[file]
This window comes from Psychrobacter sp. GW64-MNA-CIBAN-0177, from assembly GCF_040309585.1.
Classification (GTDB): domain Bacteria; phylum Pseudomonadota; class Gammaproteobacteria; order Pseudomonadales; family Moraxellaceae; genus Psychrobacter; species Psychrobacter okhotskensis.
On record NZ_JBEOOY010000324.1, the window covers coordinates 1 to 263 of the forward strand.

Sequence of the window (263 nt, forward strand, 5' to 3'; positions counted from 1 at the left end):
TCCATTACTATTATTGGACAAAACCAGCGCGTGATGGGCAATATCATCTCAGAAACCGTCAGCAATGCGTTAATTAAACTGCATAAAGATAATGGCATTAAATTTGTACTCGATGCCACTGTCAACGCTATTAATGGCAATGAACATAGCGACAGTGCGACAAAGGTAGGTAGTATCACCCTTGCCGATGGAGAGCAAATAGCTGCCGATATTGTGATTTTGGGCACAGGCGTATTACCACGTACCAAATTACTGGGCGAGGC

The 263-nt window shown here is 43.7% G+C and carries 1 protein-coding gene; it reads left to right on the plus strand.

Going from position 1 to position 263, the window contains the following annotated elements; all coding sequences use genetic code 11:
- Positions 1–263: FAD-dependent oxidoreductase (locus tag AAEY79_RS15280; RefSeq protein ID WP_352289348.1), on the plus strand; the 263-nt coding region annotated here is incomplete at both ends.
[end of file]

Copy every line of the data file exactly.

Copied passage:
This window comes from Psychrobacter sp. GW64-MNA-CIBAN-0177, from assembly GCF_040309585.1.
Classification (GTDB): domain Bacteria; phylum Pseudomonadota; class Gammaproteobacteria; order Pseudomonadales; family Moraxellaceae; genus Psychrobacter; species Psychrobacter okhotskensis.
On record NZ_JBEOOY010000324.1, the window covers coordinates 1 to 263 of the forward strand.

Sequence of the window (263 nt, forward strand, 5' to 3'; positions counted from 1 at the left end):
TCCATTACTATTATTGGACAAAACCAGCGCGTGATGGGCAATATCATCTCAGAAACCGTCAGCAATGCGTTAATTAAACTGCATAAAGATAATGGCATTAAATTTGTACTCGATGCCACTGTCAACGCTATTAATGGCAATGAACATAGCGACAGTGCGACAAAGGTAGGTAGTATCACCCTTGCCGATGGAGAGCAAATAGCTGCCGATATTGTGATTTTGGGCACAGGCGTATTACCACGTACCAAATTACTGGGCGAGGC

The 263-nt window shown here is 43.7% G+C and carries 1 protein-coding gene; it reads left to right on the plus strand.

Going from position 1 to position 263, the window contains the following annotated elements; all coding sequences use genetic code 11:
- Positions 1–263: FAD-dependent oxidoreductase (locus tag AAEY79_RS15280; RefSeq protein ID WP_352289348.1), on the plus strand; the 263-nt coding region annotated here is incomplete at both ends.